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View Diary: It took under 24 hours in the NYC area for the police to violate my rights (147 comments)

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  •  Here we go with the privilege bullshit (8+ / 0-)

    No, they had their rights violated. The cop was wrong.

    Following the September 11 attacks on New York and Washington, the Port Authority prohibited people from taking photographs on the premises of the bridge out of fear that terrorist groups might study any potential photographs in order to plot a terrorist attack on the bridge. Such prohibitions have since been lifted.
    •  What right was violated? (0+ / 0-)
      •  The right to photograph (3+ / 0-)
        Recommended by:
        pgm 01, Tool, Inflatable Yak

        in public spaces.

        From what I understand of the law, you can take pictures from the middle of the bridge.

        I actually called the Port Authority to try and get an answer. I called the Media Relations Department 212 435-7000, and was given the name Anthony Altilio and the number 201-346-4161.

        I left a message and my number, asking specifically if photography is allowed from the middle of the bridge, and hope to hear back from him.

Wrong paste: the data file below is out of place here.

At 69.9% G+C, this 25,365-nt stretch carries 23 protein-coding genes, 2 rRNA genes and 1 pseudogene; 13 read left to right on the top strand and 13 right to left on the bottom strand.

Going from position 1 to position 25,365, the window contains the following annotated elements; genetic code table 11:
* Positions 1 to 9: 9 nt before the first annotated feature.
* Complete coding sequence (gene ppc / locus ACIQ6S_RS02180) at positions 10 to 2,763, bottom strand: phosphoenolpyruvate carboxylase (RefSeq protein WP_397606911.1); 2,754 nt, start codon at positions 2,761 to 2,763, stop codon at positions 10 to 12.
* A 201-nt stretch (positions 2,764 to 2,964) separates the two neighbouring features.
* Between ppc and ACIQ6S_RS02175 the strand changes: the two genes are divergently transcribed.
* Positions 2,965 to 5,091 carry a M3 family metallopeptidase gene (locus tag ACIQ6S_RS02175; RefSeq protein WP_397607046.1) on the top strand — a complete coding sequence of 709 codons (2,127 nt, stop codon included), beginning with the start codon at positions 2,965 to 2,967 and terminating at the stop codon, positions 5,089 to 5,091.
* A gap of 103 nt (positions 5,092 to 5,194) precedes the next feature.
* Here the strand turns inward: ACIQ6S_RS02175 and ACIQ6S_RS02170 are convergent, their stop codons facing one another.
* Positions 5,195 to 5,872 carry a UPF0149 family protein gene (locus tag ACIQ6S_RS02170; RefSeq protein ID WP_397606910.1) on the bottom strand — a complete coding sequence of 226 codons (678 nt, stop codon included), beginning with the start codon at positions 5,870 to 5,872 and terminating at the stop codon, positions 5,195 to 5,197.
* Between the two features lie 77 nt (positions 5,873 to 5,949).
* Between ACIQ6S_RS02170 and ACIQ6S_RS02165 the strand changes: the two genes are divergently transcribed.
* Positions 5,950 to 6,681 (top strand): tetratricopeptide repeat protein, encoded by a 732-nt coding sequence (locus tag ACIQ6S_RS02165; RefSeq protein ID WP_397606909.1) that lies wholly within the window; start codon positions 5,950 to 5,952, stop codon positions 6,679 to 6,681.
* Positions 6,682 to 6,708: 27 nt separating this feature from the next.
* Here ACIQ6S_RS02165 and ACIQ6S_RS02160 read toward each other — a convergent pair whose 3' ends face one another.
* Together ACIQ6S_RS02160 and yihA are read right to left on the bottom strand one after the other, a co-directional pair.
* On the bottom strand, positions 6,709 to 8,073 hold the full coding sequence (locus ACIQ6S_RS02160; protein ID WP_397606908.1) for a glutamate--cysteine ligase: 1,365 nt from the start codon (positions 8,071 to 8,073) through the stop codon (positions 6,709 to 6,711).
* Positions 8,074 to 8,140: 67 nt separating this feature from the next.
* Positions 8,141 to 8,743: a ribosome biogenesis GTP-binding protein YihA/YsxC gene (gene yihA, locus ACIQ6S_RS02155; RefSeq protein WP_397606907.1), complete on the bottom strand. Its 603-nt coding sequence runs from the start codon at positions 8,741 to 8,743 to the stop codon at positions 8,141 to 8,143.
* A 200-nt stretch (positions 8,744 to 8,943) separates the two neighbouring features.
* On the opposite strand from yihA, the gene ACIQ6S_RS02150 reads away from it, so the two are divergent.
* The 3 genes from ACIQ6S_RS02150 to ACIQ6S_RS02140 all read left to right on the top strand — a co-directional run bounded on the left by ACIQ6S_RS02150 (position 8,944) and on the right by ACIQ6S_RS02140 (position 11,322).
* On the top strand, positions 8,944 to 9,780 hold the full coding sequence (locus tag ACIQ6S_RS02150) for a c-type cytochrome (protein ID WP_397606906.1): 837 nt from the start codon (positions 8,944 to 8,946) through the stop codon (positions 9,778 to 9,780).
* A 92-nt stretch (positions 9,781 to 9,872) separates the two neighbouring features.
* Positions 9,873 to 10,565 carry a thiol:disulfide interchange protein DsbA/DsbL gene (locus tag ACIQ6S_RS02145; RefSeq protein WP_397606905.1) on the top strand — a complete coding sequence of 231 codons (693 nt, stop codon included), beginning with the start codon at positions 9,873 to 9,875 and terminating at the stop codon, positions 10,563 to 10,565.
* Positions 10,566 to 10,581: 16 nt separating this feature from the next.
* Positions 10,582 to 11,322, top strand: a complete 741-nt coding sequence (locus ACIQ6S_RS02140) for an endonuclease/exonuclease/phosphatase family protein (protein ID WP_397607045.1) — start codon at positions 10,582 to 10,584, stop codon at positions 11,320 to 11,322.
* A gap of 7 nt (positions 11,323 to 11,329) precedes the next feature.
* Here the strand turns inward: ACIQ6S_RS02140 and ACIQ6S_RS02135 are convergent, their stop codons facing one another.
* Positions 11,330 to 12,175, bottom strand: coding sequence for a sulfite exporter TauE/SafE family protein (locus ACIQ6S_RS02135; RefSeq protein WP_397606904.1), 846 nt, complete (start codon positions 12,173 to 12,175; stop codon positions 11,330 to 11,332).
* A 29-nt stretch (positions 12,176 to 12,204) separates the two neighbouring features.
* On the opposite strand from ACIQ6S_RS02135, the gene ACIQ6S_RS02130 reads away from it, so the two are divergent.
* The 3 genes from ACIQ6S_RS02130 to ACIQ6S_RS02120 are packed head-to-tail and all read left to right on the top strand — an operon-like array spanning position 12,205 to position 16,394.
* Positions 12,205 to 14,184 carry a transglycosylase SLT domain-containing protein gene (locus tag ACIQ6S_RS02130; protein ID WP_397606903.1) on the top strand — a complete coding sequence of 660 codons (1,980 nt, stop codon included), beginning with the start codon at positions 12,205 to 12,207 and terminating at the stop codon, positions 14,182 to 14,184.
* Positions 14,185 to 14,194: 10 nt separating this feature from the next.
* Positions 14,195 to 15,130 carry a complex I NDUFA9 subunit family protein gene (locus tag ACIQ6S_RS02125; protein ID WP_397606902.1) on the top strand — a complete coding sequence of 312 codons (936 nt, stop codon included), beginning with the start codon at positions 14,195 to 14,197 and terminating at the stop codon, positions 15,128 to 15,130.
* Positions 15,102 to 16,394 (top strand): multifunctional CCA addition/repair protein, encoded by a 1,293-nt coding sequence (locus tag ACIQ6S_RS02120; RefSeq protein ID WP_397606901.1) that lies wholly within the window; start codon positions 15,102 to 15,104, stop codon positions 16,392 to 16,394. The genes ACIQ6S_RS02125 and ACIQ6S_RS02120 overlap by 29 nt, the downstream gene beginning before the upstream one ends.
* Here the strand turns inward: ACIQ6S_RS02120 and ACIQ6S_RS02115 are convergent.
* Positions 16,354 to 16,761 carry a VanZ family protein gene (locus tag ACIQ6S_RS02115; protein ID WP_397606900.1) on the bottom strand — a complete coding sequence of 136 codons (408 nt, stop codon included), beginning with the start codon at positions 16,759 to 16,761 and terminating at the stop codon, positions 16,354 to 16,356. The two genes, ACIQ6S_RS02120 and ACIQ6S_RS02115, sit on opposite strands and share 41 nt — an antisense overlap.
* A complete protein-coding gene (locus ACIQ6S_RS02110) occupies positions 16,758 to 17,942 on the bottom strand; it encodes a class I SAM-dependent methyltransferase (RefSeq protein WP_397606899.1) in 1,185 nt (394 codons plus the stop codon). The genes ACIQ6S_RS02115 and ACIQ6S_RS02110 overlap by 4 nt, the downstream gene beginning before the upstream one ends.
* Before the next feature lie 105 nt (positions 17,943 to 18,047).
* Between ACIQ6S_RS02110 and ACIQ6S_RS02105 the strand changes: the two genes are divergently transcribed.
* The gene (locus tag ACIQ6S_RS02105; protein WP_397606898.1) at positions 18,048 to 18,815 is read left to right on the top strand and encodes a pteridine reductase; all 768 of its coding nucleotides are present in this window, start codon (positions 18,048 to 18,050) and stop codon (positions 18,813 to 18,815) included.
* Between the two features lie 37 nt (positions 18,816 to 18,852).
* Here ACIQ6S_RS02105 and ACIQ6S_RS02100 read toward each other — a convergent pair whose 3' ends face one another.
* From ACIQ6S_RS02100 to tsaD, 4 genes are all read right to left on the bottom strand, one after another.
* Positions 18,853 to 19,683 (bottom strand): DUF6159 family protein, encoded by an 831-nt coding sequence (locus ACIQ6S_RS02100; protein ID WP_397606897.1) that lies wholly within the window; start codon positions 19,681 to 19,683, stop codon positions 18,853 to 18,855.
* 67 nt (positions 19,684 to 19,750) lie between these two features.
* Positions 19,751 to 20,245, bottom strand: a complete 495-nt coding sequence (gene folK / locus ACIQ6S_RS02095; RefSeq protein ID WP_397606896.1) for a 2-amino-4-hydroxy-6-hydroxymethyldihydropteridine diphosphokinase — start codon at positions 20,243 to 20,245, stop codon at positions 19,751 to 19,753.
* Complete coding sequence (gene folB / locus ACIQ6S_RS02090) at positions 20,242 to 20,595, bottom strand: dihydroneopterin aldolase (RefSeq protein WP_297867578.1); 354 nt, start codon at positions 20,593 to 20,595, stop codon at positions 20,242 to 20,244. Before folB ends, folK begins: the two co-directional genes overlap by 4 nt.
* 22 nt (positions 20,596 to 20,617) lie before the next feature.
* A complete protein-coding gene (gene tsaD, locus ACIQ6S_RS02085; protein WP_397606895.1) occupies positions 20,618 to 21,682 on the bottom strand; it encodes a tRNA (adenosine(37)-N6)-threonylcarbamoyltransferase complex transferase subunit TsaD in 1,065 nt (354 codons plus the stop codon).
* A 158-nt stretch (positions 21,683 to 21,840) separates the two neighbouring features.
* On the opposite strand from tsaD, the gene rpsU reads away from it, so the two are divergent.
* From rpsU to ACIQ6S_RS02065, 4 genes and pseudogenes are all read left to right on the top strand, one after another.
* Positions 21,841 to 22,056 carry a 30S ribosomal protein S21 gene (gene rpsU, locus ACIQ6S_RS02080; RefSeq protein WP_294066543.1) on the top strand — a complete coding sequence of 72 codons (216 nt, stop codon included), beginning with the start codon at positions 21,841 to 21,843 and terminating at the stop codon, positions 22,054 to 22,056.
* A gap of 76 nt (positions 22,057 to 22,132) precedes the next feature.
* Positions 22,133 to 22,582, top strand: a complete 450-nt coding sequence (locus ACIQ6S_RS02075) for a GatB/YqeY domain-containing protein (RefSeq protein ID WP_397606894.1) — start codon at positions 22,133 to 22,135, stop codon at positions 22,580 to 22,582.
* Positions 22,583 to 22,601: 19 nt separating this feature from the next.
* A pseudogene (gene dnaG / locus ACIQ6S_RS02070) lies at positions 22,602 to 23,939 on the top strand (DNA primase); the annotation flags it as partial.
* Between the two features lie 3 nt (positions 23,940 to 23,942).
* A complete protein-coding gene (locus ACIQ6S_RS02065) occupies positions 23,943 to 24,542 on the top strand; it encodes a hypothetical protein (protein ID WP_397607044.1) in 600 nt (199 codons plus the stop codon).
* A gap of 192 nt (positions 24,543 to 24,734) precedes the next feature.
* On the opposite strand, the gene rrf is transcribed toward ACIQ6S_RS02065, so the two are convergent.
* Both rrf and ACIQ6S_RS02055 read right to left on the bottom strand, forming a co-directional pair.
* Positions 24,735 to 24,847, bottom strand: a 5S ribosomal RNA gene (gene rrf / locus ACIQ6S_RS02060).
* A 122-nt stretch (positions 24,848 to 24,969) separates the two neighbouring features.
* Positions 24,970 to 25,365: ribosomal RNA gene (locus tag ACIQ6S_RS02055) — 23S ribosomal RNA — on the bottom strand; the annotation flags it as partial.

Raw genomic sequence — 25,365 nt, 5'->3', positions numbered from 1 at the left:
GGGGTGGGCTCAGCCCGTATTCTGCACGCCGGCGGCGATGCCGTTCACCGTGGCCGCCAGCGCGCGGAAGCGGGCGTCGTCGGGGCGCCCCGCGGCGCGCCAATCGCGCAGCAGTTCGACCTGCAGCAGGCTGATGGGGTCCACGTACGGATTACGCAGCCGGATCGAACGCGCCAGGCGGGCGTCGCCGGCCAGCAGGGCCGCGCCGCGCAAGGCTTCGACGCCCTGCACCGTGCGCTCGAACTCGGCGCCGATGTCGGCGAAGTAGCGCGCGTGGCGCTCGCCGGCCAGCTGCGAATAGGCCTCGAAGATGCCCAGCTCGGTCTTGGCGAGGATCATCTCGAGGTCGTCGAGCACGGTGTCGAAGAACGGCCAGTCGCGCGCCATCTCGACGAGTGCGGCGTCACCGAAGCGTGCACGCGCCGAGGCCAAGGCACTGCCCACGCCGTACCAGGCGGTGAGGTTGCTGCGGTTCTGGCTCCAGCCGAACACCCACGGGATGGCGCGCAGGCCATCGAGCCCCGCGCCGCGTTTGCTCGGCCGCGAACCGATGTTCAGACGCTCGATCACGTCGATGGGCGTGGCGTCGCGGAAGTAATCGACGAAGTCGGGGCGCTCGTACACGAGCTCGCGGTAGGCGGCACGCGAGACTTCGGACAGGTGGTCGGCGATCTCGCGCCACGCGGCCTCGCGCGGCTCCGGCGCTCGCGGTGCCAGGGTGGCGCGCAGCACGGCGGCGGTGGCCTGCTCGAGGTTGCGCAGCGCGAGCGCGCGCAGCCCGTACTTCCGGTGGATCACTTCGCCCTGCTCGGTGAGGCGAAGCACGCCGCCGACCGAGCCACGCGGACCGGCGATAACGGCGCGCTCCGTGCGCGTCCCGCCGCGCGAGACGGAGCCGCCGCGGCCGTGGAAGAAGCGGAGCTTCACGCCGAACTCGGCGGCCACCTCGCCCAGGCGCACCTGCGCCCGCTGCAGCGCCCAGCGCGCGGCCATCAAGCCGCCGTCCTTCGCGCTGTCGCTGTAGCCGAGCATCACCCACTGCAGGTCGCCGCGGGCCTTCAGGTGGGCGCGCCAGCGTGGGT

Then this great mystery may be solved :)

        It's quite routine for police to be totally in the wrong as to where people are allowed to photograph, and it needs to be stood up to.

        The notion that this should be laughed off because it's just some white yuppies with a fancy camera ( made upstream) is pretty offensive.

      •  First Amendment to begin with (3+ / 0-)
        Recommended by:
        Tool, Choco8, Inflatable Yak
        Taking photographs of things that are plainly visible from public spaces is a constitutional right – and that includes federal buildings, transportation facilities, and police and other government officials carrying out their duties. Unfortunately, there is a widespread, continuing pattern of law enforcement officers ordering people to stop taking photographs from public places, and harassing, detaining and arresting those who fail to comply
        Your rights as a photographer:

            When in public spaces where you are lawfully present you have the right to photograph anything that is in plain view. That includes pictures of federal buildings, transportation facilities, and police. Such photography is a form of public oversight over the government and is important in a free society.

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